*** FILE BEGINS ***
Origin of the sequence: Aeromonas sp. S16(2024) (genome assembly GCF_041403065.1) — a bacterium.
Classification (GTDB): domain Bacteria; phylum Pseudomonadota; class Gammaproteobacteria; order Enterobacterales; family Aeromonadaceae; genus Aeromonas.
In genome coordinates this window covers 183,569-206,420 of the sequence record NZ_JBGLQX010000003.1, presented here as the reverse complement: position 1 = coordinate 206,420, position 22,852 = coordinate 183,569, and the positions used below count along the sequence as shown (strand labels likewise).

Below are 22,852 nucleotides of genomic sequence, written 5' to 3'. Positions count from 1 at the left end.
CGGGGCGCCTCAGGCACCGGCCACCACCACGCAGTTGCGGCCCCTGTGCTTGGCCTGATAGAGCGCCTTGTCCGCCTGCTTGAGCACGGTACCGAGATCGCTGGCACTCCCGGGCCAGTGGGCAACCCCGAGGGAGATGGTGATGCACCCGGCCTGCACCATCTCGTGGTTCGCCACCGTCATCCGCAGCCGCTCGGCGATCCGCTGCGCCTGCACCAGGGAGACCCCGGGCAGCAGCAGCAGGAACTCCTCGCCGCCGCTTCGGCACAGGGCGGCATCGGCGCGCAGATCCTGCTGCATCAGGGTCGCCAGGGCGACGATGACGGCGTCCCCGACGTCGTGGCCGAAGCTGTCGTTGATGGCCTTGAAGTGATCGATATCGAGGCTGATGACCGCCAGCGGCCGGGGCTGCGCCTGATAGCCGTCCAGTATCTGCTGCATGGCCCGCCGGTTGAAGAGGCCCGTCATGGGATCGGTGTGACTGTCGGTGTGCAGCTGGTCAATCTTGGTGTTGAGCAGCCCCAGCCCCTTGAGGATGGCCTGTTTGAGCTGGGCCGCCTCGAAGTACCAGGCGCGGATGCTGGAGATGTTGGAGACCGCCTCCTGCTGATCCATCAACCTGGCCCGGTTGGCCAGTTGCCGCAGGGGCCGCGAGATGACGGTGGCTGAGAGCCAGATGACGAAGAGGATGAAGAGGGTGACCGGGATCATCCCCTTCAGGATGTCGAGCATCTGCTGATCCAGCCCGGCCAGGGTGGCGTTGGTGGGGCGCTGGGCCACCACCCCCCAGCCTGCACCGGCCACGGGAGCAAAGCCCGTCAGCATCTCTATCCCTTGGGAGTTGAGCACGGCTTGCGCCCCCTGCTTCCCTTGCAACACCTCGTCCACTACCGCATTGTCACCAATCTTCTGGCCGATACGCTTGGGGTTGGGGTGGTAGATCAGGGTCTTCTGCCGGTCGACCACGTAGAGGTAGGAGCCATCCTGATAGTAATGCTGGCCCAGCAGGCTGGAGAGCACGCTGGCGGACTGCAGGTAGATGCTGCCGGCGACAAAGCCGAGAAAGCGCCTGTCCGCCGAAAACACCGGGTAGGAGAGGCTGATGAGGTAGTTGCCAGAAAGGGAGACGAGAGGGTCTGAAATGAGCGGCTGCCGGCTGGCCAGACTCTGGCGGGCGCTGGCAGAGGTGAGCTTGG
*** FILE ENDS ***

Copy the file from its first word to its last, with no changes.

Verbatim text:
Origin of the sequence: Aeromonas sp. S16(2024) (genome assembly GCF_041403065.1) — a bacterium.
Classification (GTDB): domain Bacteria; phylum Pseudomonadota; class Gammaproteobacteria; order Enterobacterales; family Aeromonadaceae; genus Aeromonas.
In genome coordinates this window covers 183,569-206,420 of the sequence record NZ_JBGLQX010000003.1, presented here as the reverse complement: position 1 = coordinate 206,420, position 22,852 = coordinate 183,569, and the positions used below count along the sequence as shown (strand labels likewise).

Below are 22,852 nucleotides of genomic sequence, written 5' to 3'. Positions count from 1 at the left end.
CGGGGCGCCTCAGGCACCGGCCACCACCACGCAGTTGCGGCCCCTGTGCTTGGCCTGATAGAGCGCCTTGTCCGCCTGCTTGAGCACGGTACCGAGATCGCTGGCACTCCCGGGCCAGTGGGCAACCCCGAGGGAGATGGTGATGCACCCGGCCTGCACCATCTCGTGGTTCGCCACCGTCATCCGCAGCCGCTCGGCGATCCGCTGCGCCTGCACCAGGGAGACCCCGGGCAGCAGCAGCAGGAACTCCTCGCCGCCGCTTCGGCACAGGGCGGCATCGGCGCGCAGATCCTGCTGCATCAGGGTCGCCAGGGCGACGATGACGGCGTCCCCGACGTCGTGGCCGAAGCTGTCGTTGATGGCCTTGAAGTGATCGATATCGAGGCTGATGACCGCCAGCGGCCGGGGCTGCGCCTGATAGCCGTCCAGTATCTGCTGCATGGCCCGCCGGTTGAAGAGGCCCGTCATGGGATCGGTGTGACTGTCGGTGTGCAGCTGGTCAATCTTGGTGTTGAGCAGCCCCAGCCCCTTGAGGATGGCCTGTTTGAGCTGGGCCGCCTCGAAGTACCAGGCGCGGATGCTGGAGATGTTGGAGACCGCCTCCTGCTGATCCATCAACCTGGCCCGGTTGGCCAGTTGCCGCAGGGGCCGCGAGATGACGGTGGCTGAGAGCCAGATGACGAAGAGGATGAAGAGGGTGACCGGGATCATCCCCTTCAGGATGTCGAGCATCTGCTGATCCAGCCCGGCCAGGGTGGCGTTGGTGGGGCGCTGGGCCACCACCCCCCAGCCTGCACCGGCCACGGGAGCAAAGCCCGTCAGCATCTCTATCCCTTGGGAGTTGAGCACGGCTTGCGCCCCCTGCTTCCCTTGCAACACCTCGTCCACTACCGCATTGTCACCAATCTTCTGGCCGATACGCTTGGGGTTGGGGTGGTAGATCAGGGTCTTCTGCCGGTCGACCACGTAGAGGTAGGAGCCATCCTGATAGTAATGCTGGCCCAGCAGGCTGGAGAGCACGCTGGCGGACTGCAGGTAGATGCTGCCGGCGACAAAGCCGAGAAAGCGCCTGTCCGCCGAAAACACCGGGTAGGAGAGGCTGATGAGGTAGTTGCCAGAAAGGGAGACGAGAGGGTCTGAAATGAGCGGCTGCCGGCTGGCCAGACTCTGGCGGGCGCTGGCAGAGGTGAGCTTGG